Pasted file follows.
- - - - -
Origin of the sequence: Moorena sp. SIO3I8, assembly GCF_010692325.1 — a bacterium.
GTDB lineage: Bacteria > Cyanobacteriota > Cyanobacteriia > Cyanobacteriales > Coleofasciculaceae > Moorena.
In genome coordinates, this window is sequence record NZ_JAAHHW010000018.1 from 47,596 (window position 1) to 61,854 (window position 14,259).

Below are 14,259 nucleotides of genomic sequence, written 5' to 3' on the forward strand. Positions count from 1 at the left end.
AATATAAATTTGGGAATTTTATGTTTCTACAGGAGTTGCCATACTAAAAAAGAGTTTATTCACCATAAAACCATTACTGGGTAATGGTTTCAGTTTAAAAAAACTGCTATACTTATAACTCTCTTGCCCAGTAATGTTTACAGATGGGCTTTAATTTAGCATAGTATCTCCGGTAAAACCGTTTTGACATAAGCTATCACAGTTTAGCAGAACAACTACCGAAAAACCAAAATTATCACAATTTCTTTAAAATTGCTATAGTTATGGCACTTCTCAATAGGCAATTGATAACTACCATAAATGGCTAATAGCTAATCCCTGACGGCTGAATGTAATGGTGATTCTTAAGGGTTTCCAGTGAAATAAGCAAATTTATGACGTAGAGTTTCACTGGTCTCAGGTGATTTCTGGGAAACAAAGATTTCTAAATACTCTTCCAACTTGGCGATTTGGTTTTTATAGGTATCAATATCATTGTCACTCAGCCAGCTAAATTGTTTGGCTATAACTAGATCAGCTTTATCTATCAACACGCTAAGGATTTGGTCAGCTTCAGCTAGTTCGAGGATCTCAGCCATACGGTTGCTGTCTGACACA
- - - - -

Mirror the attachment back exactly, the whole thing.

Origin of the sequence: Moorena sp. SIO3I8, assembly GCF_010692325.1 — a bacterium.
GTDB lineage: Bacteria > Cyanobacteriota > Cyanobacteriia > Cyanobacteriales > Coleofasciculaceae > Moorena.
In genome coordinates, this window is sequence record NZ_JAAHHW010000018.1 from 47,596 (window position 1) to 61,854 (window position 14,259).

Below are 14,259 nucleotides of genomic sequence, written 5' to 3' on the forward strand. Positions count from 1 at the left end.
AATATAAATTTGGGAATTTTATGTTTCTACAGGAGTTGCCATACTAAAAAAGAGTTTATTCACCATAAAACCATTACTGGGTAATGGTTTCAGTTTAAAAAAACTGCTATACTTATAACTCTCTTGCCCAGTAATGTTTACAGATGGGCTTTAATTTAGCATAGTATCTCCGGTAAAACCGTTTTGACATAAGCTATCACAGTTTAGCAGAACAACTACCGAAAAACCAAAATTATCACAATTTCTTTAAAATTGCTATAGTTATGGCACTTCTCAATAGGCAATTGATAACTACCATAAATGGCTAATAGCTAATCCCTGACGGCTGAATGTAATGGTGATTCTTAAGGGTTTCCAGTGAAATAAGCAAATTTATGACGTAGAGTTTCACTGGTCTCAGGTGATTTCTGGGAAACAAAGATTTCTAAATACTCTTCCAACTTGGCGATTTGGTTTTTATAGGTATCAATATCATTGTCACTCAGCCAGCTAAATTGTTTGGCTATAACTAGATCAGCTTTATCTATCAACACGCTAAGGATTTGGTCAGCTTCAGCTAGTTCGAGGATCTCAGCCATACGGTTGCTGTCTGACACA